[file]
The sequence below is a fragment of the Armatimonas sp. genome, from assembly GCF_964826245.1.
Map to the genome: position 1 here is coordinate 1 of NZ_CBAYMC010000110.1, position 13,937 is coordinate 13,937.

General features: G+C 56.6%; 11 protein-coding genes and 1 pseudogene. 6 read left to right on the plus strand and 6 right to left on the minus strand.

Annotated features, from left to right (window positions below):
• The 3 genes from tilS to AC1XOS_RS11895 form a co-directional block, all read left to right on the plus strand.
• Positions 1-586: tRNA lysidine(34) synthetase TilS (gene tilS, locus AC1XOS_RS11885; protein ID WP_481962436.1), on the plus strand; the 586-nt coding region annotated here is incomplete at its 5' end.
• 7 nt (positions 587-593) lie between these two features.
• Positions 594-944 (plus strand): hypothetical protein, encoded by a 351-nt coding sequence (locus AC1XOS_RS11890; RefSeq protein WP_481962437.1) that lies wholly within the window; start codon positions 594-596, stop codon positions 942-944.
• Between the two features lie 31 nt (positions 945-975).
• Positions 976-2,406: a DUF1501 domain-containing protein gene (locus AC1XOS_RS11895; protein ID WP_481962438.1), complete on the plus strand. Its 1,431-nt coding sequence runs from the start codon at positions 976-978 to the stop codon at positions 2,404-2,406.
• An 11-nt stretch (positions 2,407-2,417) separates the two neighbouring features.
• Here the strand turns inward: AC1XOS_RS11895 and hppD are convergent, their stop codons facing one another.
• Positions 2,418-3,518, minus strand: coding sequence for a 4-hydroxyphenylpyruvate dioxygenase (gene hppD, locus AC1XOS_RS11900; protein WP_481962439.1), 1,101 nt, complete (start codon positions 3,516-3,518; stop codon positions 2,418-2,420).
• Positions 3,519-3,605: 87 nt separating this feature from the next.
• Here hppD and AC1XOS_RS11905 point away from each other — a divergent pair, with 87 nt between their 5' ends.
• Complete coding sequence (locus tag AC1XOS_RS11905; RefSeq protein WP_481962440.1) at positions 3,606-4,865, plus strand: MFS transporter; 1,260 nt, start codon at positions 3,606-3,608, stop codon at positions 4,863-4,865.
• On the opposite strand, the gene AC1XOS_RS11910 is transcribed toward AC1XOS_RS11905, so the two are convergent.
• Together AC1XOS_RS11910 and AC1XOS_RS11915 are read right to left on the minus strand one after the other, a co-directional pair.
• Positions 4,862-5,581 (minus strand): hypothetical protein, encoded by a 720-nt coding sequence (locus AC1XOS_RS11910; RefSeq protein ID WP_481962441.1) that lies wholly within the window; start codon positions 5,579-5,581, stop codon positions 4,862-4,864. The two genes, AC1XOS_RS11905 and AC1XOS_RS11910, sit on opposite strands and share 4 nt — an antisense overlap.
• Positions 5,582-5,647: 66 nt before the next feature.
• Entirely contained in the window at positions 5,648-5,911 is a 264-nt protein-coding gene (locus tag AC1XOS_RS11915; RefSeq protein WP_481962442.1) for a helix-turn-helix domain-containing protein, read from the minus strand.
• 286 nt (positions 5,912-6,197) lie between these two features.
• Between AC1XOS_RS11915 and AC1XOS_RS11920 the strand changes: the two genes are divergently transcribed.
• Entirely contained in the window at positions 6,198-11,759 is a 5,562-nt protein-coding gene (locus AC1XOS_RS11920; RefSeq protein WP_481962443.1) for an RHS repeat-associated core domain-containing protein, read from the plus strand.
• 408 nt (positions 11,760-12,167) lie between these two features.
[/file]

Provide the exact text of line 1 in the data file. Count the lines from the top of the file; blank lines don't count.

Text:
The sequence below is a fragment of the Armatimonas sp. genome, from assembly GCF_964826245.1.